Design your life to include more money, health and happiness with less stuff, space and energy.

Design your life to include more money, health and happiness with less stuff, space and energy.

Tiny House Village Provides Big Life

If you build it, they will come..eventually. Such is the case with the perpetually displaced tiny house building typology. The popular demi-homes have a habit of falling on the wrong side of the law and habitability. They often find themselves getting moved around town because they can’t be stationed anywhere for too long, or remaining unoccupied because they fail to be considered legal housing. A new tiny house development in Olympia, Washington may have hit the nail on the head for how to use tiny houses in an ongoing, legal and logical fashion.

Quixote Village, as the development is called, is a permanent tiny house village that evolved from Camp Quixote, a floating homeless camp founded in 2007–a camp  that moved over 20 times since its founding, hopping from various faith community lands until they exceeded city ordinance time limits for campouts.

The village is made up of 30 residents from the camp, who occupy 30, 144 sq ft tiny houses, spread over 2.1 acres. The village includes a community center with laundry, communal kitchen, living and dining spaces as well as a community garden.

Each house cost $19,000, which includes materials and labor at commercial rates. The total project cost $3.05M. The project was funded and guided by a nonprofit called Panza, which is made up of the various Olympia faith organizations that supported Camp Quixote throughout its history.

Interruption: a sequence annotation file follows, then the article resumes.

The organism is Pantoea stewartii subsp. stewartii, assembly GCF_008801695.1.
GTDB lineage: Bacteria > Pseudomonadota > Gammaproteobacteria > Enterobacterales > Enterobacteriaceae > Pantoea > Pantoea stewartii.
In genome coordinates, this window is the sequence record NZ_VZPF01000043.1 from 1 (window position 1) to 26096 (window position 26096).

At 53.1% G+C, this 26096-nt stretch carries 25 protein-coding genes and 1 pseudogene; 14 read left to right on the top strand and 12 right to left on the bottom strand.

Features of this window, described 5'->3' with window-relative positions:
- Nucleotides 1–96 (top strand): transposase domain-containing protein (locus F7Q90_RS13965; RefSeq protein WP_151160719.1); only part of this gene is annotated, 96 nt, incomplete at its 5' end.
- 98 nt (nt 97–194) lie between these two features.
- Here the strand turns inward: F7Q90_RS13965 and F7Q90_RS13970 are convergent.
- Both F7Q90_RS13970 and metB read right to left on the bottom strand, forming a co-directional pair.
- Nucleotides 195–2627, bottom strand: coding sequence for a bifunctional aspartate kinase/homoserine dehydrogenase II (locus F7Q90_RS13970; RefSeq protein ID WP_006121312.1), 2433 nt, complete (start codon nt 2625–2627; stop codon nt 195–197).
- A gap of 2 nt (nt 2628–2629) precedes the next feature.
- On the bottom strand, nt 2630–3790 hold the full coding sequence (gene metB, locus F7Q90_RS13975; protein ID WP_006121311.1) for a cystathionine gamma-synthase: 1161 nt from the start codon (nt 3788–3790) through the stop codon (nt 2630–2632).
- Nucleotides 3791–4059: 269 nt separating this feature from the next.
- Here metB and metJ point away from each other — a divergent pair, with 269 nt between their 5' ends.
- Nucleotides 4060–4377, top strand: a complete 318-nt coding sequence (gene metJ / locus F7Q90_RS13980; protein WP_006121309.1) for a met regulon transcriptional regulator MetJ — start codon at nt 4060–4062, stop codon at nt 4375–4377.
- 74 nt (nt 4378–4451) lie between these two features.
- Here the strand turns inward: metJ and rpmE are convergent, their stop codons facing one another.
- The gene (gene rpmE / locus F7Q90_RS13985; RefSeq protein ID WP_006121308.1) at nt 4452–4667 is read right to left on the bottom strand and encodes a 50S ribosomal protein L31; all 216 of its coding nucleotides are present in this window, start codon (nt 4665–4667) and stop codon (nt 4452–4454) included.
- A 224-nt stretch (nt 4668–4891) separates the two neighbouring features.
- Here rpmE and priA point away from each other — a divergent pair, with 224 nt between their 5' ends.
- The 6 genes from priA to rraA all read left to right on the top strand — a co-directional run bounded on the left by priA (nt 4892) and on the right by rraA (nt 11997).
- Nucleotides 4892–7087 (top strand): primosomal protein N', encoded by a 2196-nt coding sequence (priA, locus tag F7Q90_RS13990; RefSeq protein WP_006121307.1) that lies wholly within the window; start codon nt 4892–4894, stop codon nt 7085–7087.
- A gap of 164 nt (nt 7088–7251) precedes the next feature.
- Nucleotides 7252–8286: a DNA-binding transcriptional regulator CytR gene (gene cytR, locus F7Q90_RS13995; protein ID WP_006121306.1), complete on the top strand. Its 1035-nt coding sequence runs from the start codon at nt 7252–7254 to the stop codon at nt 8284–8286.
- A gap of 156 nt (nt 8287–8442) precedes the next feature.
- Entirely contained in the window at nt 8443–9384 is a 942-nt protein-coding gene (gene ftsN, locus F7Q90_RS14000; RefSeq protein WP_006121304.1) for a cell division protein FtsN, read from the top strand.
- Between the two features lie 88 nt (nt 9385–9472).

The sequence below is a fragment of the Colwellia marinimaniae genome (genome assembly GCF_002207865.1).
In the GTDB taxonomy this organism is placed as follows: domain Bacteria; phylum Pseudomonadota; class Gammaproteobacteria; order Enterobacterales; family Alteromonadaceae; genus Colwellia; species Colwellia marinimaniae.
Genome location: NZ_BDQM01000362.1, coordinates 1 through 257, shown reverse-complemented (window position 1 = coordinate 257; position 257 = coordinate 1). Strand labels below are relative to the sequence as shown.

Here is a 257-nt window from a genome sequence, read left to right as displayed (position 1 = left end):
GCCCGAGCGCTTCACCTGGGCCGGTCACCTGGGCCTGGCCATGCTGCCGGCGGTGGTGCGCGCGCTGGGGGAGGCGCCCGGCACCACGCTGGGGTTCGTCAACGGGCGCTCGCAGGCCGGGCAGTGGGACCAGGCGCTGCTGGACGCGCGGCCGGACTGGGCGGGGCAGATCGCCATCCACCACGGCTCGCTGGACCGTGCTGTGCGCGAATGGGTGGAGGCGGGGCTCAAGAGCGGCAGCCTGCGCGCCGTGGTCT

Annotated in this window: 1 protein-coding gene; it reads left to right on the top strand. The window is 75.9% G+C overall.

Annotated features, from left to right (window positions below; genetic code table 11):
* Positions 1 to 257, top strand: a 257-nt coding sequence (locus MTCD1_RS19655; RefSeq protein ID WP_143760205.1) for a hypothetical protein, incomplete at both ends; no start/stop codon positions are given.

Quixote Village got so much support largely because of its longevity and cohesiveness. It is self-governing and abides by two code of conduct–one established by Panza and another by itself.


The village planning was a collaboration between a committee and architect Garner Miller. Residents had input as well as a NY Times article reports:

The residents lobbied for a horseshoe layout rather than clusters of cottages, in order to minimize cliques. And they traded interior area for sitting porches. The social space lies outside the cottage. Or as Mr. Johnson put it, ‘If I don’t want to see anybody, I don’t have to.”

This community oriented planning reminds us of Pocket Neighborhoods, which feature homes with large porches that face a community-shared commons.

Half of the residents report zero income, and the average annual income of the villagers that do report one is $3100, most of which comes from day labor, pensions and social security. Villager are expected to give 30% of whatever income they do produce. We assume the shortfall is made up by Panza.

It might be a stretch to say we envy the Quixote Villager’s situation, but we think their setup–with its minimal, community designed housing–makes far more sense than most residential housing. And it may go to show that modest means often produce solutions that make far more sense than ones that well from unlimited means.

Via NY Times